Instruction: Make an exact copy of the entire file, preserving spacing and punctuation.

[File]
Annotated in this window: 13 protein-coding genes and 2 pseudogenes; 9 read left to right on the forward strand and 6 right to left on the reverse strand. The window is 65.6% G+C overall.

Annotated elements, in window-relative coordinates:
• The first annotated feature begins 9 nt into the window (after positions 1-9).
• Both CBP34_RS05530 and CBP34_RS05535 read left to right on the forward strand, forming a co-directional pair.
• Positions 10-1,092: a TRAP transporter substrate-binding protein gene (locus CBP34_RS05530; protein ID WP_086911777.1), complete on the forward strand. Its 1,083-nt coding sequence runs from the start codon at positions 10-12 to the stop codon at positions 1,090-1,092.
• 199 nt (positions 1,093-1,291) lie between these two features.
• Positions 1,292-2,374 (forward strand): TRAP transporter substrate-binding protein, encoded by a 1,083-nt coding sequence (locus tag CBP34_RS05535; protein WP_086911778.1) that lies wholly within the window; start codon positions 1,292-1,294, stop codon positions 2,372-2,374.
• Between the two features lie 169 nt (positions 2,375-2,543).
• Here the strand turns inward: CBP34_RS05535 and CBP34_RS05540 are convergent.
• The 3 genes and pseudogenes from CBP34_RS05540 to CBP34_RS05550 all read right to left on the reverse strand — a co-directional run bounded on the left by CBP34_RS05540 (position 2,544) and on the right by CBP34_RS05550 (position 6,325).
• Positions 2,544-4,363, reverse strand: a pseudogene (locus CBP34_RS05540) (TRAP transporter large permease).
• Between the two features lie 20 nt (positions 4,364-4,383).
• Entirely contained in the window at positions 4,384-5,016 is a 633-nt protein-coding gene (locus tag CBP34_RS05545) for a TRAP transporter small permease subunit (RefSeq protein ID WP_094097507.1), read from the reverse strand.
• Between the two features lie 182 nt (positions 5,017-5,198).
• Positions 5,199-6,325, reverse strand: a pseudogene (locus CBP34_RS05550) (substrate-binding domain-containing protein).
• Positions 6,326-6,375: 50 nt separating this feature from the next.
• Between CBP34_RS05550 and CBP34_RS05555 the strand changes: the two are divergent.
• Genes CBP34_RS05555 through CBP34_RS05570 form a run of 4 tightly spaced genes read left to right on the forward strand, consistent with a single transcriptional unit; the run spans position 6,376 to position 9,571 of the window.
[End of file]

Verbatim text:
Annotated in this window: 13 protein-coding genes and 2 pseudogenes; 9 read left to right on the forward strand and 6 right to left on the reverse strand. The window is 65.6% G+C overall.

Annotated elements, in window-relative coordinates:
• The first annotated feature begins 9 nt into the window (after positions 1-9).
• Both CBP34_RS05530 and CBP34_RS05535 read left to right on the forward strand, forming a co-directional pair.
• Positions 10-1,092: a TRAP transporter substrate-binding protein gene (locus CBP34_RS05530; protein ID WP_086911777.1), complete on the forward strand. Its 1,083-nt coding sequence runs from the start codon at positions 10-12 to the stop codon at positions 1,090-1,092.
• 199 nt (positions 1,093-1,291) lie between these two features.
• Positions 1,292-2,374 (forward strand): TRAP transporter substrate-binding protein, encoded by a 1,083-nt coding sequence (locus tag CBP34_RS05535; protein WP_086911778.1) that lies wholly within the window; start codon positions 1,292-1,294, stop codon positions 2,372-2,374.
• Between the two features lie 169 nt (positions 2,375-2,543).
• Here the strand turns inward: CBP34_RS05535 and CBP34_RS05540 are convergent.
• The 3 genes and pseudogenes from CBP34_RS05540 to CBP34_RS05550 all read right to left on the reverse strand — a co-directional run bounded on the left by CBP34_RS05540 (position 2,544) and on the right by CBP34_RS05550 (position 6,325).
• Positions 2,544-4,363, reverse strand: a pseudogene (locus CBP34_RS05540) (TRAP transporter large permease).
• Between the two features lie 20 nt (positions 4,364-4,383).
• Entirely contained in the window at positions 4,384-5,016 is a 633-nt protein-coding gene (locus tag CBP34_RS05545) for a TRAP transporter small permease subunit (RefSeq protein ID WP_094097507.1), read from the reverse strand.
• Between the two features lie 182 nt (positions 5,017-5,198).
• Positions 5,199-6,325, reverse strand: a pseudogene (locus CBP34_RS05550) (substrate-binding domain-containing protein).
• Positions 6,326-6,375: 50 nt separating this feature from the next.
• Between CBP34_RS05550 and CBP34_RS05555 the strand changes: the two are divergent.
• Genes CBP34_RS05555 through CBP34_RS05570 form a run of 4 tightly spaced genes read left to right on the forward strand, consistent with a single transcriptional unit; the run spans position 6,376 to position 9,571 of the window.